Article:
Singaporeans are now getting more sleep, but not many are satisfied: Survey
The findings were published in a study by Royal Philips to commemorate World Sleep Day on Mar 13. Among the things that are keeping us up: Stress and worry, sleeping environment and mobile device usage.
Singaporeans have been known to strive for the best in many things but one thing that seems to elude us is being good at getting enough sleep.
The good news is that we’re making progress.
In its fifth annual sleep survey published on Friday (Mar 13), health technology company Royal Philips found that Singaporeans get an average of 6.9 hours of sleep every night, an improvement from the average of 6.4 hours seen in 2019.
It’s an encouraging sign, said Dr Lim Li Ling, a neurologist at Singapore Neurology & Sleep Centre, Gleneagles Hospital, as anyone who does not get enough sleep regularly will tend to need short naps to catch up, also known as paying off a “sleep debt”.
“Any increase in sleep hours, even a small one, is helpful, because when we pay off our sleep debt, we are better able to achieve optimal physical and emotional health and mental alertness,” said Dr Lim.
The number, taken across weekday averages (6.7 hours) and weekend averages (7.5 hours), is an encouraging sign that we are finally hitting the recommended minimum number of hours of sleep, which is seven to nine hours. However, it doesn’t seem like this improvement is enough to keep Singaporeans happy with how we’re sleeping.
Out of the 1,000 respondents who were surveyed from Nov 12 to Dec 5, 2019, almost half (49 per cent) said they were not satisfied with their sleep, while 34 per cent believed that getting enough sleep was out of their control.
Some of the top reasons cited for not being able to sleep included stress and worry (34 per cent), sleeping environment (15 per cent) and mobile device usage (14 per cent).
It also seems that we really love our mobile devices. Just one quick scroll through Instagram or that last YouTube video couldn’t hurt, could it?
Despite experts’ recommendations not to do so, the survey reported that a large majority (82 per cent) of Singaporeans use their phones in bed.
Around half of respondents (51 per cent) said that the last thing they saw before falling asleep was their mobile phones, and 45 per cent said that their phones were the first thing they looked at when they woke up. Also contributing to a restless night was the fact that 13 per cent said they respond to calls or texts that would wake them up while they were sleeping.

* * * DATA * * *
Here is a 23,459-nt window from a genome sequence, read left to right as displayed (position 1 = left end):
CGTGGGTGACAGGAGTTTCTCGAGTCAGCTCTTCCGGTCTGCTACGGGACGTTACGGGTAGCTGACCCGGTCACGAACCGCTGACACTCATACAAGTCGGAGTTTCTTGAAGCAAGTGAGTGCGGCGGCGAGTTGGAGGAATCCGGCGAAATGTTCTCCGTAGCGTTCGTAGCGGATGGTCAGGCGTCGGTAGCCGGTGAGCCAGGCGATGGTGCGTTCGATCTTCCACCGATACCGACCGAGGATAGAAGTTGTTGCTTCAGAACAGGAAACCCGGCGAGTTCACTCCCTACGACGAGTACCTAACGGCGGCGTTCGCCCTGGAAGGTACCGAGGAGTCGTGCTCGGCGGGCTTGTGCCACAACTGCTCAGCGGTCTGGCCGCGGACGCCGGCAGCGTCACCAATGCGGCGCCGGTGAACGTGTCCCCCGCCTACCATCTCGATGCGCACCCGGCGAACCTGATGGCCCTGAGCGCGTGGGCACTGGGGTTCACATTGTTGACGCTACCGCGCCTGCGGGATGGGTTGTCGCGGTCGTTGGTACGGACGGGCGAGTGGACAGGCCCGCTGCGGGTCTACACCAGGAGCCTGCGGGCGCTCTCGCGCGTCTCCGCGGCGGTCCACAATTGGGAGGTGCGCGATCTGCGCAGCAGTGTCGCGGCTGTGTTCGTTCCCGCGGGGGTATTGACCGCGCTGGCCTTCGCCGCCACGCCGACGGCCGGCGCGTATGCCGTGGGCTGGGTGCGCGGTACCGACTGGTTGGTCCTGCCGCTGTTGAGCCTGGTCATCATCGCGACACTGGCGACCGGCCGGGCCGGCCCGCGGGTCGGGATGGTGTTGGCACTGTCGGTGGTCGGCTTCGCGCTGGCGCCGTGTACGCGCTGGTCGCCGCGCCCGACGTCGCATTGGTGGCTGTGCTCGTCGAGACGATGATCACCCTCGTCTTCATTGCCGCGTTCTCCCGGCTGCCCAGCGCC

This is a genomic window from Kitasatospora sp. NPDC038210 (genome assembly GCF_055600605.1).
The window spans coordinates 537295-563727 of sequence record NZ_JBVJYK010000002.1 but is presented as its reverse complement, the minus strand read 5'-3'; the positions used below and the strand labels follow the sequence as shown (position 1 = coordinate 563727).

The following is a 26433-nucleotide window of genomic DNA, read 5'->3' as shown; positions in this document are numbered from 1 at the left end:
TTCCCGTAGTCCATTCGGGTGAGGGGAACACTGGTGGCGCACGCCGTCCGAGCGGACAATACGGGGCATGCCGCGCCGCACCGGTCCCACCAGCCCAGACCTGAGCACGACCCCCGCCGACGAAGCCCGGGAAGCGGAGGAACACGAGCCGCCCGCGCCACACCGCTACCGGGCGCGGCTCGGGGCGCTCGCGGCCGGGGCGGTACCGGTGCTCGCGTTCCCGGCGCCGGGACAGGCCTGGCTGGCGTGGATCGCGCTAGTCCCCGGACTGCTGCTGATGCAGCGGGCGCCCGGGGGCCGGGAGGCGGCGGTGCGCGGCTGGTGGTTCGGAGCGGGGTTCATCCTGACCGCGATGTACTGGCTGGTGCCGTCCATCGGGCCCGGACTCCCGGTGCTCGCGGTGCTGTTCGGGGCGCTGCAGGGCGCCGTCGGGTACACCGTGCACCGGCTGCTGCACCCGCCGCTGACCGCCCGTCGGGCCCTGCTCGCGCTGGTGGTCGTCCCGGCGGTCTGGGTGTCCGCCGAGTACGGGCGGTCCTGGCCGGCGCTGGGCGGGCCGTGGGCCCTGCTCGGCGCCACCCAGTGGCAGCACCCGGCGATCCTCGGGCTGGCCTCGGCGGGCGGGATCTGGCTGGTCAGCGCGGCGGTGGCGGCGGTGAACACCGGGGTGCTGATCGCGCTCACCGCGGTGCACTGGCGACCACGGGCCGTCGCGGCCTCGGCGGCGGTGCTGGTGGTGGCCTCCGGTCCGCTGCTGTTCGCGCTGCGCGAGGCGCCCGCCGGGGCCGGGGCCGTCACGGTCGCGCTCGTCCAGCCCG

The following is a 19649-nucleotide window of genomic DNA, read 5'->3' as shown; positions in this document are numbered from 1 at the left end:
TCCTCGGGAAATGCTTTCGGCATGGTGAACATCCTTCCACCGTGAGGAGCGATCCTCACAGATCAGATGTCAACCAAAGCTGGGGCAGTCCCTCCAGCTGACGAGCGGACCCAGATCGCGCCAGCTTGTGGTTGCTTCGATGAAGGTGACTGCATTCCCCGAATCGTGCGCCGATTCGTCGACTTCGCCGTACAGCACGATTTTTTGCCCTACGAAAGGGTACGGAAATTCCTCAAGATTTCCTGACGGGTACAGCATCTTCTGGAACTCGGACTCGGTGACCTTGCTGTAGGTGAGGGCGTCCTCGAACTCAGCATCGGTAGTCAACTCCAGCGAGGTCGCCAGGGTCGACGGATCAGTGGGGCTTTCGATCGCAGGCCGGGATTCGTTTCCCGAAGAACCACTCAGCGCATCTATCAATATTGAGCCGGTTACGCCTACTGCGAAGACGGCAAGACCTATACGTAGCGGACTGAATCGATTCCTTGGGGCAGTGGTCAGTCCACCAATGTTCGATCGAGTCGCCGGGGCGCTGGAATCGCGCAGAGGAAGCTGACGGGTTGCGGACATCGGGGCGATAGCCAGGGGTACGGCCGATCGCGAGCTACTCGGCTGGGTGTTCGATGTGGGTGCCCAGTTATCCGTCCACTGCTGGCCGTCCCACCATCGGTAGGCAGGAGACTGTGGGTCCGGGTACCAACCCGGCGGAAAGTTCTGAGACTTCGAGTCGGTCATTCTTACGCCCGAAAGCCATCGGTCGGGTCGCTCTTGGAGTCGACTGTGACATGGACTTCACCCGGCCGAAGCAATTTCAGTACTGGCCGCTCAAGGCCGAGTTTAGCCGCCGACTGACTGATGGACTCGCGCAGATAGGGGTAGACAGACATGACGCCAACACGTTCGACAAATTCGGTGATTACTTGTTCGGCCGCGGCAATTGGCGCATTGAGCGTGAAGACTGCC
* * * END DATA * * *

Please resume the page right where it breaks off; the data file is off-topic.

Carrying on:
However, it does appear that Singaporeans are trying to be more proactive in solving their sleep issues with six in 10 people interested in strategies to improve their sleep. Twenty-eight per cent of respondents said they were trying to reduce their caffeine intake, and 27 per cent were trying to implement a proper bed time or wake-up schedule. Another 23 per cent took up reading to try and sleep better at night.
Dr Lim noted that if you do consume caffeine, it should be limited to three or four cups a day, and consumed well before bedtime and ideally before 12pm, as the alerting effects of caffeinated beverages can remain even 12 hours after consumption.
Additionally, she cautioned against eating a large meal or vigorous exercise too close to bed time, excessive stimulating activity and not exercising enough, as these were factors that could lead to poor sleep.
Besides a regular bedtime and a conducive sleeping environment, Dr Lim suggested having a wind-down period an hour or two before sleep, during which one could read a book or listen to music. She added that one of the best natural ways to achieve deep sleep is to have energetic exercise before dinner and well before bed time.
DEALING WITH SLEEP CONDITIONS
The survey also revealed a worrying trend in Singaporeans with regards to obstructive sleep apnoea (OSA). According to Royal Philips, OSA is characterised by repeated interruptions in breathing throughout the sleep cycle, preventing oxygen from reaching the lungs. Symptoms include choking or gasping for air during sleep, loud and persistent snoring and excessive daytime fatigue, and poor concentration during the day.
One thing that holds Singaporeans back from getting diagnosed is the fear of knowing they have the condition. Twenty-six per cent of respondents said they believed that they might be at risk but 24 per cent were afraid to take a sleep test for fear of getting the results.
Said Ivy Lai, country manager, Philips Singapore: “Although it’s positive that Singaporeans now see the importance of sleep for overall health, it’s still troubling that many are unable to get a restful night of sleep and not wanting to know that they suffer from OSA. We would strongly urge Singaporeans to get themselves diagnosed and be treated.”